Category Archives: Travel

Villa-fied

In contrast to the ornate shogun tombs, the Imperial Villa in Nikko was Spartan.  I removed my shoes at the entrance, donned the slippers provided, and paid the Y510 admission fee—about $4.75.

This was the emperor’s office.  There weren’t a lot of visitors, and there wasn’t a lot of oohing and ahhing going on around me.

There was a video at the beginning.  I got the idea after five minutes but I couldn’t skip the rest of it because an elderly lady kept looking over at me with a smile as if to say, “You, foreigner!  Isn’t this impressive?”  I smiled and made sure I got well ahead of them once we started walking through.

There were some lovely embellishments, like this window built to frame a 300-year-old weeping cherry tree.  In America we would have chopped down the tree to make way for construction.

A few painted panels were all the art there was.

I went to make a pit stop and stopped short.  Bathroom slippers. Keiko had mentioned these.  There was no one around.  Should I just say “screw it,” and walk in with my regular slippers?  I decided to behave as I would if people were around, out of respect.

There was a clearly-defined path through the building marked with ropes.  Was I going to have to look at all 106 rooms, most of which were empty and contained no art?  I was relieved when after about 30 rooms I reached the exit.

The villa was used mostly by the current emperor’s grandfather, if I’ve got it right. If you have nothing better to do sometime, watch the old US military propaganda film, “Know Your Enemy: Japan.”  It’s on Netflix.  I watched it before I left and if even half of it is true, the Japanese were every bit as vicious as the Germans in WWII.

Like the Germans, they believed they were a master race, and even had a blueprint to take over the world, akin to Mein Kampf, called The Tanaka Plan.

According to this film—which is obviously biased—the Japanese believe their emperor is a God—literally.  If they died in the service to the emperor, they would go straight to heaven—thus the ferociousness of their fighting and willingness to commit suicide via kamikaze attacks.

Here’s what I don’t get.  If the emperor really was a God, why couldn’t he have stayed in Tokyo? Surely, God could survive bombing attacks, and protect his people from them, too.  Why did he come to Nikko and hide out in this villa, complete with bomb shelters in the woods?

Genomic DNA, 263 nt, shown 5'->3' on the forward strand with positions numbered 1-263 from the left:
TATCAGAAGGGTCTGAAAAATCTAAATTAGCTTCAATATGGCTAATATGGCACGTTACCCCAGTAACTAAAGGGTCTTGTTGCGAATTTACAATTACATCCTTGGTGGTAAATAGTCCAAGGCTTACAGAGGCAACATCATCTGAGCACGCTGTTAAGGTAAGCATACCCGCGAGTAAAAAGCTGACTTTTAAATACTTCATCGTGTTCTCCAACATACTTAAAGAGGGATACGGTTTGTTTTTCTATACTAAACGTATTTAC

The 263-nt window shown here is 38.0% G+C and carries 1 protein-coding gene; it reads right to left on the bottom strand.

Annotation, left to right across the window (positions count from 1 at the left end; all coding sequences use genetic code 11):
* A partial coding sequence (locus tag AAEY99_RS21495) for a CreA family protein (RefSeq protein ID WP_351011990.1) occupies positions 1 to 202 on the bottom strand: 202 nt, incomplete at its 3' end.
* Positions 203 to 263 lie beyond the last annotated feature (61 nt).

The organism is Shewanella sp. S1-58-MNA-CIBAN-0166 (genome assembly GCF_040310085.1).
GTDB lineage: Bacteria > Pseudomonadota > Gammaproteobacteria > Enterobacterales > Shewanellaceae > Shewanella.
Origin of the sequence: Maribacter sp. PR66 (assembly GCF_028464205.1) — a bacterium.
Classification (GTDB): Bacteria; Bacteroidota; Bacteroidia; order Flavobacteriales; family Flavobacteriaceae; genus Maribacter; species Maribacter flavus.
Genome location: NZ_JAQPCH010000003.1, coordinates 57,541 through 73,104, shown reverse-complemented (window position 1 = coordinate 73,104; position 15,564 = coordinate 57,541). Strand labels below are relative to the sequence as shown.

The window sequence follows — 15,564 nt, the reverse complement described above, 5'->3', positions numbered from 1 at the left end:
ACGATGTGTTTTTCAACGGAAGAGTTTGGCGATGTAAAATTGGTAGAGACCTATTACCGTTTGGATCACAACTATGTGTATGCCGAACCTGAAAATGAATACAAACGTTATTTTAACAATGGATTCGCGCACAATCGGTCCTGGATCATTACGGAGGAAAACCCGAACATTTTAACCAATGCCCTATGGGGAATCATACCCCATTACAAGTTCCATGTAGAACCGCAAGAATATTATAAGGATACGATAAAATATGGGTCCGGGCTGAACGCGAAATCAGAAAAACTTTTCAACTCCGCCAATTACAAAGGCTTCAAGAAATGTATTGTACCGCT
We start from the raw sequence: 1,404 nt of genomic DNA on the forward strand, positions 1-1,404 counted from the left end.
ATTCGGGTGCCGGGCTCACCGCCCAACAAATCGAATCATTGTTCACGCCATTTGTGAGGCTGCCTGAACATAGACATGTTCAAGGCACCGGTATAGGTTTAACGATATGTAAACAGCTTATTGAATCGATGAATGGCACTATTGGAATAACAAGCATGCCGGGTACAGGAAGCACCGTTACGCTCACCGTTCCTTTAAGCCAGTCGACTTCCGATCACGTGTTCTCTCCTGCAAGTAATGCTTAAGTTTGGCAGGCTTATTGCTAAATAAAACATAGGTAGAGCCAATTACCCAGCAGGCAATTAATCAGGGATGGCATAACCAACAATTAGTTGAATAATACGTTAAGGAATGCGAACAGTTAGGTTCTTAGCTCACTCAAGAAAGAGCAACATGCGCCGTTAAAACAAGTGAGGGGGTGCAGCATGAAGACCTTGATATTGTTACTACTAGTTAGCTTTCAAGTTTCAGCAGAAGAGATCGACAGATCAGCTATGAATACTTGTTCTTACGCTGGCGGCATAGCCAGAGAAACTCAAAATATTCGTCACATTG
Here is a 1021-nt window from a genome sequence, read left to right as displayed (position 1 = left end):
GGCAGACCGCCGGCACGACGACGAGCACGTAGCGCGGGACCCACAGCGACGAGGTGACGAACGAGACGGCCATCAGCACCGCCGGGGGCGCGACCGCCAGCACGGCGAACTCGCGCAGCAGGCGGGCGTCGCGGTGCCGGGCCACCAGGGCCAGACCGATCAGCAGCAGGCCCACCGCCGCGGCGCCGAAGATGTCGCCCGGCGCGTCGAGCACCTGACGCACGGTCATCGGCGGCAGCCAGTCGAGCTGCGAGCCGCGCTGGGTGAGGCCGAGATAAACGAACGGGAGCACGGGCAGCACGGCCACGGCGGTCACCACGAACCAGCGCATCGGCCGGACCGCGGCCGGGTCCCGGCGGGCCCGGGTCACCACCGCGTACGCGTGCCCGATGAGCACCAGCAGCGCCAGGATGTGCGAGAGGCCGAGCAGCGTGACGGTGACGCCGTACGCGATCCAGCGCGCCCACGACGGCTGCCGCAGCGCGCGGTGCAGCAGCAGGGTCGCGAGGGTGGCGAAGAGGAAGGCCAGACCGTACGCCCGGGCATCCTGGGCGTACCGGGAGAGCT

The woods and gardens were lovely.  Here’s that 300-year-old tree, propped up with giant wooden poles.

There was a pond and a moss-covered path.

It was still only noon.  I returned to the Turtle Inn and had a cup of cheapo instant noodles they had available for guests to purchase, and Skyped with Keiko about our plans.

Then I headed back out to visit the main shrine, Toshogu.  This time I entered where the tour buses did, hoping it might be a bit less climbing.  It was not.  I don’t know what this sign said but it was cute.

The first shogun, Tokugawa Ieyasu, united Japan and ushered in 260 years of peace.  I’m sure that peace was won at the point of a sword, but that was not mentioned.  This was one of about 25 buildings in the complex.

This detail depicts monkeys supporting one of their friends who is feeling discouraged.

I had rented an audio guide which informed me that giraffes are featured on this torii (gate) because they are considered spiritual animals. I like giraffes, and I couldn’t see any and wondered how 17th Century Japanese would know about them.

Climbing the hundreds of stairs, I passed people bent over, gasping and clutching their chests.  Go to places like this while your knees and heart are good.

The tomb at the top had so many golden gewgaws the Trumps would have loved it.  The guide said to note the “hundreds of painted tapirs which are symbolic of peace.”  There were no tapirs, but hundreds of dragons.

What had they mistakenly translated into giraffe?

Wandering Nikko

I had paid for breakfast at the Turtle Inn and it was my only disappointment with the place.  It consisted of fruit, a soft-boiled egg, and several pieces of Texas toast.  I don’t think of myself as a fussy eater but I don’t like runny eggs.  I ate the fruit and toast then had the last protein bar I’d brought along.

The sign for the Abyss was close by the inn.  I followed it, and more signs, along the river. The morning was clear and cool and there was dew on the grass.  I was greeted by this welcoming committee.

And this warning sign about bears.  I know bears from Minnesota.  You throw them some potato chips, then run like hell.  But I didn’t have any potato chips so my only hope was to not cross paths with any bears today.

There were more jizos along the way.

I had seen these little red-capped statues in Tokyo, where the signage explained they were in memory of children who had died.  A sign here said much the same.  It also told of a great flood that swept through the gorge in 1902.  Ah ha! The “abyss” was a gorge.  How disappointing.  I was expecting something so deep and dark that when you dropped a rock into it you never heard it hit the bottom.

Anyway, many of the jizos were swept away in the flood, but visitors have since noticed that the number of jizos changes every time they count them.  “Therefore they are called bakejizo, or phantom jizos.”  So there was something spooky here after all.